Now, our plan that cost $91.98 per year has grown to $237.17 per year, more than doubling its overall cost, and we have not even accounted for any increases in administration. Now add ever greater mandates, and costs inescapably rise.
Let’s add another wrinkle: These 10,000 customers are split between two states, with 3,000 people in one state and 7,000 in the other. Each state has mandated coverage for the six items listed above, but the larger state also mandates coverage for gall bladder surgery at an average cost of $10,000 per patient. Now the calculations become more complex:
In the smaller state, the make-up of the risk has changed. In this state, there are problems with radon and so cancer incidence is slightly greater, say 0.11%, but all other risk remains the same. This results in a new risk rate of $229 per customer and an average premium of $244.26, a relative increase in cost. In the larger state, the cancer risk index has dropped to just under 0.08%. Gall bladder surgery isn’t very likely, just 0.5% of customers become patients, but it adds up: The financial risk pool is now greater by $50 per customer. So customers in the larger state face even higher premiums: With costs now totaling $274, average annual premiums in the larger state top $280.03.
So we see that individual state mandates have radically increased the overall cost of health coverage while only increasing the effect of that coverage by a small amount. Without mandates, the cost to these 10,000 customers was just $919,800 for coverage. Adding mandates across the board more than doubled the overall cost of the system, to $2,371,700. Adding an individual state mandate further expanded the costs to $2,692,990.
This is what has been happening to our health care system for roughly the last 30 years: Ever increasing mandates with completely differing risk pools in every state making the cost of providing insurance ever greater, even in states with relatively low mandate levels.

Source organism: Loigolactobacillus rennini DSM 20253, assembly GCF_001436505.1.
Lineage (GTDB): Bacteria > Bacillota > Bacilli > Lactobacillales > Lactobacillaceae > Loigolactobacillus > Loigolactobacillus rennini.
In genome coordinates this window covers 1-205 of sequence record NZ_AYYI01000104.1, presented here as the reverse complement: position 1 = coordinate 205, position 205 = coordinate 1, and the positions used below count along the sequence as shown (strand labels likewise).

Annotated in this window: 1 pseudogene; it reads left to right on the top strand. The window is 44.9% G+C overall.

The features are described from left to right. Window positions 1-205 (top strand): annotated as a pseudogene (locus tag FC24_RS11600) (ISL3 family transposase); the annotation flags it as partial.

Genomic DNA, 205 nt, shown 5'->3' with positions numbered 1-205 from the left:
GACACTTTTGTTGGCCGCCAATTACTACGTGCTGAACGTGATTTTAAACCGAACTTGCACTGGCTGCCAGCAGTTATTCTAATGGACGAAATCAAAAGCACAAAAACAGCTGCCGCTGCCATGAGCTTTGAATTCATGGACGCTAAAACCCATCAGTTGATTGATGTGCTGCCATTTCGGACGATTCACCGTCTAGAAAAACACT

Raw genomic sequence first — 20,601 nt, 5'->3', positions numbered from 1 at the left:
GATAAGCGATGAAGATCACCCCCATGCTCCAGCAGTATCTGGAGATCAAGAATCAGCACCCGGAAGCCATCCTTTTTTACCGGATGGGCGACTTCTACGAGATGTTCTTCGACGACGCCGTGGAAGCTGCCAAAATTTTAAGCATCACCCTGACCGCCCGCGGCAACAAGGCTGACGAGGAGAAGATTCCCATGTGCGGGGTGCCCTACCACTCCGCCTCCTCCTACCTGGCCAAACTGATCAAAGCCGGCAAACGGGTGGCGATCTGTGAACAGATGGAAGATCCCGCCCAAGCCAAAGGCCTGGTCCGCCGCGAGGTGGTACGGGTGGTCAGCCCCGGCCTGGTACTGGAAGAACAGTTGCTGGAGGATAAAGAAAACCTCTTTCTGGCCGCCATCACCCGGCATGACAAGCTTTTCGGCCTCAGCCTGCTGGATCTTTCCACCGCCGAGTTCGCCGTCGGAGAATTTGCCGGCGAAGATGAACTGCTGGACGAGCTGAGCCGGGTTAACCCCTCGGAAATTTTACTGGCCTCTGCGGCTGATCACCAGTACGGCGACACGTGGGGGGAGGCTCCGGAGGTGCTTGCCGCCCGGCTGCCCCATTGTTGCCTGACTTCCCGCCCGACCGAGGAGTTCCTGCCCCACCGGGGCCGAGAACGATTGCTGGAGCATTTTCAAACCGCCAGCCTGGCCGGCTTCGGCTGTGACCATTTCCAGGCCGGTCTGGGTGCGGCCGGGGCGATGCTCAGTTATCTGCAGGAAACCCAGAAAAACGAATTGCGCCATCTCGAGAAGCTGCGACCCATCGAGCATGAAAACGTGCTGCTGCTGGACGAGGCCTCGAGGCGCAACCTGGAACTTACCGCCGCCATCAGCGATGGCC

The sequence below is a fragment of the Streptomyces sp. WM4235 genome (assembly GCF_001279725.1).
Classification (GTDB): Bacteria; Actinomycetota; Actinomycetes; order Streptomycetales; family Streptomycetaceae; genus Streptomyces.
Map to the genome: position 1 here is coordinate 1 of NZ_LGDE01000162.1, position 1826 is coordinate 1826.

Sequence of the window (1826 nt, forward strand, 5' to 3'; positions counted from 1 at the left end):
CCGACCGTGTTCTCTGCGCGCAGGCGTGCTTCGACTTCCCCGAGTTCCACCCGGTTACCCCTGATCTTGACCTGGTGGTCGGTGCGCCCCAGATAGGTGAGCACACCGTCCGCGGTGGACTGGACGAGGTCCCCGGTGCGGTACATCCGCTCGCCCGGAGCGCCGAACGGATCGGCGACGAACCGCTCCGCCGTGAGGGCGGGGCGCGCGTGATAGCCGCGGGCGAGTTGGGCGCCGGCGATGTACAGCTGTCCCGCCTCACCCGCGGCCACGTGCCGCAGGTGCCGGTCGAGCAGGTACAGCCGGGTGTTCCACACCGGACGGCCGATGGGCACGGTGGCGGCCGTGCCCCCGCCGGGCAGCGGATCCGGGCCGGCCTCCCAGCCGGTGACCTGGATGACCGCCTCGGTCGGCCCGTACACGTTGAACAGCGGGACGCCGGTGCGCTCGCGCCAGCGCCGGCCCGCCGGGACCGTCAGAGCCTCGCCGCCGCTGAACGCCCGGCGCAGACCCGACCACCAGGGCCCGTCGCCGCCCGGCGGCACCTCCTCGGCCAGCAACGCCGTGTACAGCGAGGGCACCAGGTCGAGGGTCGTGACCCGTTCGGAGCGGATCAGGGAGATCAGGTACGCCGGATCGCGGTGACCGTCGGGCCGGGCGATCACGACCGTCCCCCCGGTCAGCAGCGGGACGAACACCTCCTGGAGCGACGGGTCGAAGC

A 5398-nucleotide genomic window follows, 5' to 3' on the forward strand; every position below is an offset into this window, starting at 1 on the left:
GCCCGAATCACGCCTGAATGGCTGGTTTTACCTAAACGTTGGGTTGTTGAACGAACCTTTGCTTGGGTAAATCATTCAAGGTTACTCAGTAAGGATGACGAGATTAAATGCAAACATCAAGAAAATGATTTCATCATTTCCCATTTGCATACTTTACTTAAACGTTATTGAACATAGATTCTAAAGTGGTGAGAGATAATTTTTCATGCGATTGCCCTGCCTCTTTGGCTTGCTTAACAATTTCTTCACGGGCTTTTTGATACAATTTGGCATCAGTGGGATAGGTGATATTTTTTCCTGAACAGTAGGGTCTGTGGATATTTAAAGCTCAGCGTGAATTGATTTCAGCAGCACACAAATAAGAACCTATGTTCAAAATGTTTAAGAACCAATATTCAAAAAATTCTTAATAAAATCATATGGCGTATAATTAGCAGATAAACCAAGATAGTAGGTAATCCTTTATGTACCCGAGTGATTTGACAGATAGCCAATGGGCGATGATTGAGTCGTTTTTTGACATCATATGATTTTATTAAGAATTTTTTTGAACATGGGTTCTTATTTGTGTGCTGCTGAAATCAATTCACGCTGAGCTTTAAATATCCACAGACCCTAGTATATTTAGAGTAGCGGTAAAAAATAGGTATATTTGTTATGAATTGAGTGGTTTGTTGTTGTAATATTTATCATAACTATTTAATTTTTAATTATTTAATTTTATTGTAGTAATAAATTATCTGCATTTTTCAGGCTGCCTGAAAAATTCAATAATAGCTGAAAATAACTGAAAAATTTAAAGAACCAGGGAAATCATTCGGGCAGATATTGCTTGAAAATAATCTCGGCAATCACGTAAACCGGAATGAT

The health care debate is not going to be solved at the national level. Just like in the individual states, the Federal Government can impose greater and greater mandates on insurers. Instead, we must focus on fixing these issues locally. Car insurance offers one solution. No, the solution is not to allow the purchase of insurance “across state lines.” This will only increase the complexity of the system and eventually require Federal Interstate Commerce interference. Rather, most states require car insurance to cover a certain minimum coverage (“Liability” Insurance) and allow individuals to purchase greater coverage at their own discretion (“Comprehensive” Coverage).
This way, people can pick-and-choose what coverage they want and pay accordingly. Risk pools are not forced together in ways that unfairly increase the financial burden on those buying premiums. Insurers can offer lower-risk, lower-cost catastrophic-coverage plans to those who cannot afford or do not want coverage for more expensive health maintenance items.
The problems of and solution to our health care mess is found in our Federal system, but an effective solution will not come from the Federal government. It will come from voters who find and elect state representatives who will fix the nightmare that is our individual state mandate problem.
Originally posted at The Minority Report.